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Why do we climb mountains? with Ed Caesar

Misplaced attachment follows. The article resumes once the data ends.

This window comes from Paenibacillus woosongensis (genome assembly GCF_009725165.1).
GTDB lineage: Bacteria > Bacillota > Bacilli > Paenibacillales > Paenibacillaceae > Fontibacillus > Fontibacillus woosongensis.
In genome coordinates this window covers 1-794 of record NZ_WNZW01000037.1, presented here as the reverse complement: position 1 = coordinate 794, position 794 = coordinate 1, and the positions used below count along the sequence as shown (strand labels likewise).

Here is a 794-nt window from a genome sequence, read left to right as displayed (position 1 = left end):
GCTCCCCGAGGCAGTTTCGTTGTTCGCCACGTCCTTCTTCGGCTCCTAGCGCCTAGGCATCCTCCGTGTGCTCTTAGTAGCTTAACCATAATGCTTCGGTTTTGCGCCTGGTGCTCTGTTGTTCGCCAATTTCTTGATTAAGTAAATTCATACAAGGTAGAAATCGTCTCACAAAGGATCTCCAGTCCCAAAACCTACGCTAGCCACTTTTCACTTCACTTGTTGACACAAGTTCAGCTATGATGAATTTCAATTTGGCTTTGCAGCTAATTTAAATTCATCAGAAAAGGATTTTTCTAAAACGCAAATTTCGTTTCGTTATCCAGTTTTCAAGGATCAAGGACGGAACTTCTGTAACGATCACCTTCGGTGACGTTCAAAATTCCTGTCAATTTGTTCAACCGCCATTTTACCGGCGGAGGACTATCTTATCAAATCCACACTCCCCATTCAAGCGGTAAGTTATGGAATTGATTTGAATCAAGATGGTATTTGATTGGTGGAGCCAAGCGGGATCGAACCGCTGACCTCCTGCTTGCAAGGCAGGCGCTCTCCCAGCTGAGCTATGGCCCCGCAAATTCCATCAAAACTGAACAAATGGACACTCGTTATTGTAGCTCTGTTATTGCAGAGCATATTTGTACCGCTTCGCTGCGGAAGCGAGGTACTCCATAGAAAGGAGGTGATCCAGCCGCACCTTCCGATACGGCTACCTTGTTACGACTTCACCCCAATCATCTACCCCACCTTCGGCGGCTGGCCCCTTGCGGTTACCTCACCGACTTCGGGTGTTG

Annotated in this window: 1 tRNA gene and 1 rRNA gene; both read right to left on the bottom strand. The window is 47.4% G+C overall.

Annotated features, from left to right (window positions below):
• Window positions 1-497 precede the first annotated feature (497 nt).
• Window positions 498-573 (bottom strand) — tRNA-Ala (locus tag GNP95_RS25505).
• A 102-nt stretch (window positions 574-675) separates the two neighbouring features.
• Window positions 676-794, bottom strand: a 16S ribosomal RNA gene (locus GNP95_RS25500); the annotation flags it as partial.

Long stories short Keir Starmer announced plans to block all new North Sea oil and gas developments if Labour is elected.More than 100 US and EU legislators called for the removal of Sultan al Jaber, head of the UAE oil company Adnoc, as president of Cop28.Axa, Allianz and three other major insurers quit the Net Zero Insurance Alliance after mounting political pressure in the US. Watershed moment “Michael Burry is focusing all of his trading on one commodity: water.” That’s the final line of The Big Short, the film about a short-seller who made a fortune betting against the housing bubble. Burry’s not the only one to realise how precious it has become. US states have just struck an unprecedented three-year deal to ration water supplies from the shrinking Colorado River. Arizona, Nevada and California have agreed to cut consumption by 13 per cent in an attempt to sustain the livelihoods of 40 million people that rely on the river for drinking water and electricity. The federal government is backing the deal with $1.2 billion in funds, doled out to the owners of water-rights in exchange for voluntary cuts. The wettest winter seen in the Rockies for decades helped to sweeten it. So what? It’s a breakthrough – but also a sticking plaster. It would likely take 10 to 15 years of this year’s record snowpack to fill the historic Hoover Dam, currently at less than a third of capacity. The flow of the Colorado has declined 20 per cent since the start of the century as desert crops, thirsty livestock, housing developments and climate change have taken their toll.  That said, the deal is remarkable for two reasons: Politics. It achieves consensus on an issue that has long been anathema to electorates around the world: water rationing. “There’s a wide sense, especially among politicians, that the solution is new infrastructure to help with floods, droughts and water management,” says John Matthews, executive director of the Alliance for Global Water Adaptation. “Governance is a more powerful tool, but it’s also more difficult.” The law. It rewrites an 100 year-old legal framework known as the Law of the River which currently allocates more water than the river provides. Matthews says the law favours “entrenched interests” by granting claims to water on the basis of “first-in-time, first-in-right”. Native American tribes have filed repeated legal claims arguing they have been denied their share. Colorado has more lawyers specialising in water rights than the rest of the US combined. True to form, the approach taken by the Biden administration is decidedly interventionist. It acknowledges that a wholly market-driven approach to water management can’t last in a warming world. Other countries might take note, including Spain, where as of this month 80 per cent of the countryside was affected by drought. In Andalucia a plan to allow more irrigation from the Doñana river is pitting conservationists against farmers and is being challenged by Brussels for breaching EU law. Local politicians on both sides are “making impossible promises around water availability.” Uruguay, where the national water company has begun mixing limited amounts of salt water from the River Plate estuary into its drinkable water after extended drought became acute this month. The US embassy reported that current reservoirs of drinking water for the capital Montevideo would last 18 days in current conditions. Public anger at the shortages has spilled out onto the streets. The UK, where pressure is rising on the water companies privatised since Thatcher. Last month, water quality became a key issue at local elections after figures from the Environment Agency showed companies pumped sewage into England’s waterways 855 times a day on average last year. A widely shared list on social media named 265 Conservative MPs who voted to “allow” the process to continue. After record droughts last summer, rationing is also under review. Last month a Lords Committee said the regulator Ofwat had “given more focus to a short-term desire to keep water bills low at the expense of long-term environmental and security-of-supply considerations”. Physical engineering can still help. Around 2.9 billion litres of water are lost daily through leakage from the UK’s ageing water system. But the National Infrastructure Commission says that up to 4 billion extra could be needed daily by 2050. It recommends a change in the law that would allow a nationwide rollout of smart meters for monitoring supply in each home. As droughts intensify, so will the politics of water. Old laws will have to be rewritten and behaviours will have to change. Pumping extra water from rivers is not a long term fix. Also, in the nibs UK food companies are on track for 1.8C of warming An ecological survey of the Pacific raises questions about deep-sea mining Climate-friendly farming is facing an uphill battle MEPs voted against an EU law to restore nature If you want to get in touch, drop us a line at sensemaker@tortoisemedia.com. With thanks to our coalition members: a network of organisations similarly committed to achieving Net Zero Visit the homepage to find out more about the coalition and join us.